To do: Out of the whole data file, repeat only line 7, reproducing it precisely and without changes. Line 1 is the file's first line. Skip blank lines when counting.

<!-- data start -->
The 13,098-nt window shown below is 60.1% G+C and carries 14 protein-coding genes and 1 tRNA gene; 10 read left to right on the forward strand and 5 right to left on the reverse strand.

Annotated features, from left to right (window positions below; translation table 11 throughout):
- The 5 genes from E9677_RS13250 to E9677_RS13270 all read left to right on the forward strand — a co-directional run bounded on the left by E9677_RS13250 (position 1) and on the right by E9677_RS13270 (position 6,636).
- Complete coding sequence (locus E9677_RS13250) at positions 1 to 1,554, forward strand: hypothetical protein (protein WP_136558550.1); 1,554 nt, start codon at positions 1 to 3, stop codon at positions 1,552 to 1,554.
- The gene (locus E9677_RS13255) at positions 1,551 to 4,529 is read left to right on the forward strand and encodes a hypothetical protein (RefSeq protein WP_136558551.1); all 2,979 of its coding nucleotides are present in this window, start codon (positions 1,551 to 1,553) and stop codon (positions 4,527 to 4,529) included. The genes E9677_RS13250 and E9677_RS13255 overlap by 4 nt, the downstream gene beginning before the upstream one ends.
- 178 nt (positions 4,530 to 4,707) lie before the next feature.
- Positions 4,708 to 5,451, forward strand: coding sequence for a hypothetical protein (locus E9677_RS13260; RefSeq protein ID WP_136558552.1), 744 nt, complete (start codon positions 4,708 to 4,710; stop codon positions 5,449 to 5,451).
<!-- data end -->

- Positions 4,708 to 5,451, forward strand: coding sequence for a hypothetical protein (locus E9677_RS13260; RefSeq protein ID WP_136558552.1), 744 nt, complete (start codon positions 4,708 to 4,710; stop codon positions 5,449 to 5,451).